Even as a board-certified facial plastic surgeon, I do not commonly see or treat cleft lip and cleft palate in my Richmond practice. These severely disfiguring congenital anomalies are routinely treated at an early age at academic medical institutions. However, in other parts of the world, access to plastic surgical care is not available. Patients will live with severe congenital deformities without treatment unless surgeons have the courage to step up.
Fourteen years ago, Jim Wade, a general otolaryngologist from the rural town of Abington, Virginia, had the courage to travel to Africa to address the burden of cleft lip and cleft palate. With the guidance of colleagues in facial plastic surgery and a confident faith that his mission would succeed, he has developed a program which now evaluates and treats approximately 300 patients per year during three two-week trips to the missionary hospital at Kijabe, Kenya.
I consider myself most blessed to have served on the 2009 ENT cleft lip/palate team to Kijabe. Other surgeons included Jim Wade, Grady Arnold, Cameron Kirchner, and Cindy Gregg. The experience was reminiscent of residency. I was a little uncertain but excited about the opportunity to discuss each upcoming case with more experienced physicians. We had three well-equipped operating rooms in a small pediatric hospital which was not entirely dissimilar to an American ambulatory surgery center, except for the 40-50 people sleeping in one room at night and the unreliable electrical service. Although we had steady work the first week, we had more patients than we could treat the second week, after we initiated a telephone appointment reminder policy. It was somewhat ironic that, despite significant poverty, most families had access to mobile telephones. In two weeks we evaluated 102 patients and operated on 82. Patients ranged in age from 10 weeks to 46 years. The majority of the patients were many years beyond the ordinary time for correction of these defects and some were too ill for surgery or were malnourished from the inability to chew and swallow appropriately. All of those treated appeared to heal well and were discharged without any significant complications.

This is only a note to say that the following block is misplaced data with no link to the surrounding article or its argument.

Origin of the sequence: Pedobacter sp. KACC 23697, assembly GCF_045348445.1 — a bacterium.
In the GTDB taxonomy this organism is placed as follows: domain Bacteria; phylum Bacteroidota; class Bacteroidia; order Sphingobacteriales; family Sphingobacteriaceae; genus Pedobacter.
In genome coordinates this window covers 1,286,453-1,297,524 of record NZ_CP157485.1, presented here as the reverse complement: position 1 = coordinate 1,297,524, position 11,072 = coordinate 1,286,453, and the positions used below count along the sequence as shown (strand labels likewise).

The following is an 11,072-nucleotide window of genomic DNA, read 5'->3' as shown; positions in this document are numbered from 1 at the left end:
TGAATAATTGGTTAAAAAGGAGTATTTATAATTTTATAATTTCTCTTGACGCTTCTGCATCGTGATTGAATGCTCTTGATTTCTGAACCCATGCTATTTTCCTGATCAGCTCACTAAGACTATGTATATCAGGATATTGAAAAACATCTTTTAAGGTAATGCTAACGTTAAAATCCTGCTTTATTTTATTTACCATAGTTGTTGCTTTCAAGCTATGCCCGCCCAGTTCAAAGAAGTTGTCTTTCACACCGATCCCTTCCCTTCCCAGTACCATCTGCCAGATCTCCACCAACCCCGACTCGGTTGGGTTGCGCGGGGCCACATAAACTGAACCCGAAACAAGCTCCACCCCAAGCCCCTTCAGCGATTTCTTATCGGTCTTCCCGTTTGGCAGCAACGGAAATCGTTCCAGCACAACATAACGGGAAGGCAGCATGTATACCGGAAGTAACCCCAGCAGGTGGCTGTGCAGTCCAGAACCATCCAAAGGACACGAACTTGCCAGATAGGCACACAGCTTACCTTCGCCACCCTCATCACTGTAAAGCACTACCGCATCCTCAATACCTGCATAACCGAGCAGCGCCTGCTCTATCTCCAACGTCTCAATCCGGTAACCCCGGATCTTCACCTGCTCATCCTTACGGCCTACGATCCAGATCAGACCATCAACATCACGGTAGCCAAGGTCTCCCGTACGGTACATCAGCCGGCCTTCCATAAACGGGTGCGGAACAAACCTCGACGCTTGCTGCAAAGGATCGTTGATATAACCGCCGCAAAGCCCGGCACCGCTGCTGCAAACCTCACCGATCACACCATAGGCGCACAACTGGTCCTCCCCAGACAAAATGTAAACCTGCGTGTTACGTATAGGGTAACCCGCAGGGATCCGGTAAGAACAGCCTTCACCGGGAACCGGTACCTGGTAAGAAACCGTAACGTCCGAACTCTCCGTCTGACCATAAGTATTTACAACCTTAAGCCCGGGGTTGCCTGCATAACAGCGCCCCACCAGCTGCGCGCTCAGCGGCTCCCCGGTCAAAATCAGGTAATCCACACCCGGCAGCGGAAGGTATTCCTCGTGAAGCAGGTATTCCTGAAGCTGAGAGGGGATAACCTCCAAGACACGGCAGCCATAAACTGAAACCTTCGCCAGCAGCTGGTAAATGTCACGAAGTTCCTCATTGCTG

My daughter Meredith accompanied me to Africa. The teenagers were instrumental in helping coordinate patient care outside of the operating rooms. They kept the children entertained in the days of waiting before surgery. They assisted in the recovery room, providing oxygen and supporting the airway. When the lights went out, they held the flashlights. They returned the children to their parents after surgery. They prepared the discharge medications, along with instructions and a small gift bag.
During the weekends, we had the opportunity to see the beauty of the African countryside including the diversity of animals in their natural habitat. We climbed the summit of nearby Mount Longonot, an active volcano, and circled the rim of the crater before hurrying down at nightfall. The next day, we visited Crescent Island, the setting for the movie “Out of Africa.” Touring on foot, we saw herds of wildebeest, gazelles, zebras and giraffes. We spent two nights at Lake Nakuru, where jeep safaris took us to see rhinos, lions, hyenas, giraffes, diverse herds of antelopes and millions of pink flamingos. Returning to Nairobi, we toured the animal orphanage, where we were allowed into to pet adult cheetahs and lions.
This mission is funded primarily by the volunteers, all of whom donated their time and traveled at their own expense. Hospital expenses were supported, in part, by generous donations World Medical Missions, a division of Samaritan’s Purse and The Smile Train. If you wish to make a contribution or learn more about any of these organizations, visit:
This article was also published in the Collegiate Spark , Spring, 2010